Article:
A weekly post on things that were interesting or which I would have liked to have blogged about …….
Engineering and Technology
Boeing is facing a torrid time with the 787 Dreamliner and has stopped all further aircraft deliveries. This is going to hurt their cash flow even before all the claims from the airlines come in for the grounding of their aircraft.
The advent of hydraulic fracturing and the consequent availability of shale gas means that new lines are drawn on the energy map of the world and many of the oldest and most stable geopolitical truths will be turned on their heads.
If graphene turns out to be the wonder material that it promises to be then it is time to invest in graphite.
Science and Behaviour
The dangers with blindly assuming that correlations represent a causal relationship is well demonstrated by this study on milk, chocolate and Nobel prizes. Derby Proctor believes that chimpanzees have a sense of fairness but her “ultimatum game” experiments were not strictly ultimate games at all and are not convincing. Altruism among chimpanzees is – if it exists at all – strictly limited and only after basic needs are satisfied and restricted to a very few.
Matt Ridley joins the list and also dumps on Mark Lynas and green orthodoxy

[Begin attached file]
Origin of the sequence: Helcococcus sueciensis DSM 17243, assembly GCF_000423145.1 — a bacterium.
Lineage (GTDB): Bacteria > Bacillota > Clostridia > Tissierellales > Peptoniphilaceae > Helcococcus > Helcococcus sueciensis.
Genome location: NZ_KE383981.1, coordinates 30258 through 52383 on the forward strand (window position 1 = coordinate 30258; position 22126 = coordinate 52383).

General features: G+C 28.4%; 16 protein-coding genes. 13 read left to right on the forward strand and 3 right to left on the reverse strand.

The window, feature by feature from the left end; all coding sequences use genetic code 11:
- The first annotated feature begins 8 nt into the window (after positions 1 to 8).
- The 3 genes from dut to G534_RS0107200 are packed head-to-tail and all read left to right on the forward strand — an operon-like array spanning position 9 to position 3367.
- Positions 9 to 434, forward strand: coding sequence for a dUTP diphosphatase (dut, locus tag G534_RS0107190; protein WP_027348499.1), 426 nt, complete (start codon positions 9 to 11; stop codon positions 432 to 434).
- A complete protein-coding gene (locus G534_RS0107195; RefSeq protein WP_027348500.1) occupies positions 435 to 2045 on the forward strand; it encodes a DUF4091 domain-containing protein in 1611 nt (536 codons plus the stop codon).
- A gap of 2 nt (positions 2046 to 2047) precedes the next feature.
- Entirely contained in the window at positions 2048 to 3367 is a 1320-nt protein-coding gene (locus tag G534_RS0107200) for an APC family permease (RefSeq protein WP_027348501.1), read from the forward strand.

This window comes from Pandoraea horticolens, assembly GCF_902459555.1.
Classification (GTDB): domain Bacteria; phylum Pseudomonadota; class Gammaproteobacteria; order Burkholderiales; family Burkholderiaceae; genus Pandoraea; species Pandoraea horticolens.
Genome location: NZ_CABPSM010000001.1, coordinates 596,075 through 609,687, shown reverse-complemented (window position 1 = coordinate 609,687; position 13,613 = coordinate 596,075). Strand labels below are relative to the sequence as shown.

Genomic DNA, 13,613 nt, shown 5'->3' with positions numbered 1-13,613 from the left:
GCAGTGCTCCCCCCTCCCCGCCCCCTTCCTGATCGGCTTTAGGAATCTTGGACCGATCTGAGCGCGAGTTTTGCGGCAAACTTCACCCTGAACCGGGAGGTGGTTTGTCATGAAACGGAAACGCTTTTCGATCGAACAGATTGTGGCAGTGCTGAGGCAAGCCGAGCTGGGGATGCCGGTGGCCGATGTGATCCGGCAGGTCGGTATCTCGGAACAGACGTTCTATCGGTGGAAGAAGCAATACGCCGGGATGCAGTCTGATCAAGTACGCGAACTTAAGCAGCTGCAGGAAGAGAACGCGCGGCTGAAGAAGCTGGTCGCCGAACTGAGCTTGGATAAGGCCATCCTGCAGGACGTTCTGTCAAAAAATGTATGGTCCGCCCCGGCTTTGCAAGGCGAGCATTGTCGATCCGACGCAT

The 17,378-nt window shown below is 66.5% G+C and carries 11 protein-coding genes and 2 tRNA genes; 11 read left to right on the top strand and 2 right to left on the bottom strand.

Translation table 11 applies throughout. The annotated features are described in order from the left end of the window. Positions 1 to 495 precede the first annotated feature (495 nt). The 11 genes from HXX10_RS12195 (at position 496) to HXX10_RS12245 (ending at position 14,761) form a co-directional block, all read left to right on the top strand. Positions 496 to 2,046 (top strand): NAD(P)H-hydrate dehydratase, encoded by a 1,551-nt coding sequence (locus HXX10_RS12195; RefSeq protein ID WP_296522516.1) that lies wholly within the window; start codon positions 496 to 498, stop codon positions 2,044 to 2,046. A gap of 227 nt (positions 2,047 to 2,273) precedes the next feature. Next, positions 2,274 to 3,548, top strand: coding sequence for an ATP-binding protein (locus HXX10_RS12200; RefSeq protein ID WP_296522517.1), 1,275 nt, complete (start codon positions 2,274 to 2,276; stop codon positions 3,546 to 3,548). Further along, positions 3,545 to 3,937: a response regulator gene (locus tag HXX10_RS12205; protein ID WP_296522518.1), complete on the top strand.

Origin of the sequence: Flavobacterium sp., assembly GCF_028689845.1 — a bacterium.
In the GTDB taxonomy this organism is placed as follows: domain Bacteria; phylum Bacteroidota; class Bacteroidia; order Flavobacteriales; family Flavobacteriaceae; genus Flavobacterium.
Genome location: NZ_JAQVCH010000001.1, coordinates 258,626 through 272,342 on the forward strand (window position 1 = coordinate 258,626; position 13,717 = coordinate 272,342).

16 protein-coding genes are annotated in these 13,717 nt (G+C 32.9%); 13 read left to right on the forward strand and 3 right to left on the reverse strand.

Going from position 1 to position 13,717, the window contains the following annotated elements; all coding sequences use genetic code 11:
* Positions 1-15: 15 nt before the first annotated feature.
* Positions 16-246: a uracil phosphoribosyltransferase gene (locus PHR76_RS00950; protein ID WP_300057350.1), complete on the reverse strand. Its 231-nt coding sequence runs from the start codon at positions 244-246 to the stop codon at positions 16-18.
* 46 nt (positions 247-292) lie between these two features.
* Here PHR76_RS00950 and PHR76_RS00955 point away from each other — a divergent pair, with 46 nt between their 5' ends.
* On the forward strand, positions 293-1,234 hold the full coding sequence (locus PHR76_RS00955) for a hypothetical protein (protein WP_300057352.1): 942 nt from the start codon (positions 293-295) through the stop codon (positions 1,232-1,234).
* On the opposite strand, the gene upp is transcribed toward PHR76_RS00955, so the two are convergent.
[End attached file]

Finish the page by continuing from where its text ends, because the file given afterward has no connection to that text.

The curious case of Zuma’s deputies deals with the intricacies of politics in South Africa and in the ANC today. An interesting post on the French need to be relevant in the world and Hollande’s adventures in Africa.
How much of the chatter on Twitter or postings on Facebook are real communication and how much is noise? Nandana Sengupta looks at the pluses and the minuses of the explosion of opinions via social media in India.
Having spent a lifetime with contracts I have always taken “terms” of “terms and conditions” to signify “limits of time” but terms and conditions have now converged in usage to be almost identical in meaning.
For Wodehouse fans and for the first time since Ralph Richardson as Lord Emsworth in 1967, BBC are showing a new TV series centred around Blandings Castle. The reviews were not very kind:
“The performances weren’t bad exactly, but there was an impression that the cast had raided the charity shop and were merely having a spiffing time in vintage clothing.”
Michael Marotta describes four books on bad science.
The British Met Office makes yet another misstep and demonstrates that massaging science to get a desired result makes for bad science.
Climate models are hardly worth the paper they are printed on and they don’t seem to have any idea of how to handle the effect of clouds. Models – which are pushing the alarmist cause – generally assume they have a positive feedback on global warming but in reality the feedback is negative.
Professor Debora Weber-Wulff reports on Multiple Retractions of Articles by Computer Science Professor